The proposed rules would require disclosures including: distribution of assets, liabilities and stockholders’ equity, the related interest income and expense, and interest rates and interest differential; weighted average yield of investments in debt securities by maturity; and information about bank deposits including amounts that are uninsured.

– According to CNN, a group of 515 investors managing assets worth a combined $35 trillion urged policymakers to act with the ‘utmost urgency’ to comply with the goals of the 2015 Paris climate agreement, which seeks to limit global warming. ‘Much more needs to be done by governments to accelerate the low-carbon transition and to improve the resilience of our economy, society and the financial system to climate risks,’ the investors said in a statement ahead of next week’s UN Climate Action Summit. Signatories include CalPERS, UBS Asset Management, Allianz Global Investors and Nomura Asset Management.

The group urged governments to phase out thermal coal power and fossil fuel subsidies and set a price for carbon emissions. They called on companies to provide more information on climate risks. ‘With the immense power and influence investors hold in our global economy, they have a tremendous opportunity and responsibility to act at the urgent pace and scale required,’ said Ceres CEO Mindy Lubber.

– The WSJ reported that new research suggests a rule requiring public companies to identify an individual audit partner in financial reporting has not had a major impact on audit quality. The PCAOB in 2017 began requiring US public companies to disclose the name of individuals overseeing independent audits in an attempt to promote accountability and transparency. Companies now name the lead audit engagement partner on a form that must be filed within 35 days of the annual report.

The rule doesn’t appear to have had the effect the PCAOB sought, according to a study to be published by the American Accounting Association. Although researchers saw an increase in audit quality, they were able to determine that the rule had little to do with the improvement, according to the study, which was conducted by accounting professors at the University of Tennessee, the University of Kansas, Virginia Tech and James Madison University. They also found that the rule hasn’t led to an apparent increase in audit costs.

The study states that the findings are preliminary and that further research on the rule’s long-term effects is necessary. A representative for the PCAOB declined to comment.

Reuters said the Consumer Financial Protection Bureau (CFPB) will keep consumer complaints against financial firms public despite pressure from the companies, but the agency will make changes to the way those complaints are filed. ‘After carefully examining and considering all stakeholder and public input, we are announcing the continued publication of complaints with enhanced data and context that will benefit consumers and users of the database while addressing many of the concerns raised,’ said CFPB director Kathy Kraninger.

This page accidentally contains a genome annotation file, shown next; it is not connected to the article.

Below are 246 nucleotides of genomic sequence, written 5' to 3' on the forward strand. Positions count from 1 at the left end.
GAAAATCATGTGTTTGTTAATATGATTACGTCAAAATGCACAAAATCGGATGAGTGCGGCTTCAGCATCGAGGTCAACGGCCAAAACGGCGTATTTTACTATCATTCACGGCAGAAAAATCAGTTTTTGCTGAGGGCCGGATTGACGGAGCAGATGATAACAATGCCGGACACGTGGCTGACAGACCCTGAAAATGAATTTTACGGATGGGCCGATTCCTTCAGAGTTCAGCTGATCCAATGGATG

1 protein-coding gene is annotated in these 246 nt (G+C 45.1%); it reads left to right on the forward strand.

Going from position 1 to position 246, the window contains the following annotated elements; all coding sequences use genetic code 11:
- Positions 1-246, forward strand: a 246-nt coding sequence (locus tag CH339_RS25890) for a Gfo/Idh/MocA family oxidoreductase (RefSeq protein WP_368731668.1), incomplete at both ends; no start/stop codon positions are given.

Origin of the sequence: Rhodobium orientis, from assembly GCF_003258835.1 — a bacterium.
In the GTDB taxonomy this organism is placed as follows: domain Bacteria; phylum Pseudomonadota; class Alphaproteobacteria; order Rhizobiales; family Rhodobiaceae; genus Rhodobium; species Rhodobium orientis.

– The Financial Industry Regulatory Authority (FINRA) said Susan Schroeder plans to leave the self-regulatory organization after leading its department of enforcement since 2017. Schroeder led the consolidation of FINRA’s enforcement functions into a new, unified group. ‘The transformation of the enforcement programs under Susan’s leadership has enhanced FINRA’s ability to advance that mission and target developing issues that can put investors and markets at risk. I would like to thank Susan for her dedication and service to FINRA,’ said the body’s president and CEO Robert Cook in a statement.

Jessica Hopper, deputy head of enforcement, has been named acting head of enforcement. FINRA said it will undertake a search for a new head of enforcement that will consider both internal and external candidates.

The Guardian reported that Airbnb said it plans to go public ‘during 2020’. The service, which claims 7 million Airbnb listings in more than 100,000 cities and 8.2 million guest arrivals in the year to July, was last valued at $31 billion in September 2017. Airbnb did not clarify whether it has confidentially filed its S-1 IPO paperwork, which would include financial information for potential investors to consider. The company did not release any details about how it intends to list its shares, whether using underwriters or taking a less costly, direct-listing route to investors.

Ben Maiden

Ben Maiden is the editor-at-large of Governance Intelligence, an IR Media publication, having joined the company in December 2016. He is based in New York. Ben was previously managing editor of Compliance Reporter, covering regulatory and compliance...